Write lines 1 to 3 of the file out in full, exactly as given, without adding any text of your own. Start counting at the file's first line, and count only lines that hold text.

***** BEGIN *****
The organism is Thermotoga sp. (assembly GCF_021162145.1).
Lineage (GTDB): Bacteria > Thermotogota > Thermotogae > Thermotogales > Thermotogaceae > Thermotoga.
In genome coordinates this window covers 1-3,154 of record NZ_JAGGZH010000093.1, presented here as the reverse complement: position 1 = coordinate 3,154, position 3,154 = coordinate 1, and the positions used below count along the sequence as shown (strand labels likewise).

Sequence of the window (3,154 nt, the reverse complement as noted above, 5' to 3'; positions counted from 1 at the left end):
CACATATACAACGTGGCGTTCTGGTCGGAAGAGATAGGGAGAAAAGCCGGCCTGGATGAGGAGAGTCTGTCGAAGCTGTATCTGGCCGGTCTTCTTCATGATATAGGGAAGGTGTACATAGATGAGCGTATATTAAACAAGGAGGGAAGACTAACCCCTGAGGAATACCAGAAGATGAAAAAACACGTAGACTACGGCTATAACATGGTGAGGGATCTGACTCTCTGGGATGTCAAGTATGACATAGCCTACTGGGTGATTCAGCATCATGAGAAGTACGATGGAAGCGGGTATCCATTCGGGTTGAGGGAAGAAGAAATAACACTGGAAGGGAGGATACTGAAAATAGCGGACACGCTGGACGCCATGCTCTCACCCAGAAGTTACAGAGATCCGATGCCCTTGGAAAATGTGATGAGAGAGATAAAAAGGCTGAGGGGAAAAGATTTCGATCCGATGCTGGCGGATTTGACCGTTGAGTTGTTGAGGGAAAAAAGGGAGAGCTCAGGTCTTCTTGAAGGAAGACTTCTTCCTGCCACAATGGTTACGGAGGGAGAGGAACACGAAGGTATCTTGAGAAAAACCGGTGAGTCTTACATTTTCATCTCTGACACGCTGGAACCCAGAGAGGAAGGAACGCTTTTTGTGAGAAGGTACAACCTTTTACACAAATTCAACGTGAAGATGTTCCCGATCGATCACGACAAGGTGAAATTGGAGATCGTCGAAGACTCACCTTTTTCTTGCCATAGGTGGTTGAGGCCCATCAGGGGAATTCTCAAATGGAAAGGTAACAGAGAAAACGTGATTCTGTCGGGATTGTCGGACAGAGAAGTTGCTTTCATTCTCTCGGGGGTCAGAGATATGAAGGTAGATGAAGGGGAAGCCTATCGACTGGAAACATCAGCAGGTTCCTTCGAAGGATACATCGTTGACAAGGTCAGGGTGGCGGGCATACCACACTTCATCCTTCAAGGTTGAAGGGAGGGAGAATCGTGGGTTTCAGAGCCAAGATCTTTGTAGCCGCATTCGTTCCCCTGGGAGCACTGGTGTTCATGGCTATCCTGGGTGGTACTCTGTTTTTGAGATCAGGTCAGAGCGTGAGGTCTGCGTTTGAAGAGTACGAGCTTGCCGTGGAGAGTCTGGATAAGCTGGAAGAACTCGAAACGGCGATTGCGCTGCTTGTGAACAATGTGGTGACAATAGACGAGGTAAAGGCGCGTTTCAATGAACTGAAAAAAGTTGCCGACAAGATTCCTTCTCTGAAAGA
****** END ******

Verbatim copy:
The organism is Thermotoga sp. (assembly GCF_021162145.1).
Lineage (GTDB): Bacteria > Thermotogota > Thermotogae > Thermotogales > Thermotogaceae > Thermotoga.
In genome coordinates this window covers 1-3,154 of record NZ_JAGGZH010000093.1, presented here as the reverse complement: position 1 = coordinate 3,154, position 3,154 = coordinate 1, and the positions used below count along the sequence as shown (strand labels likewise).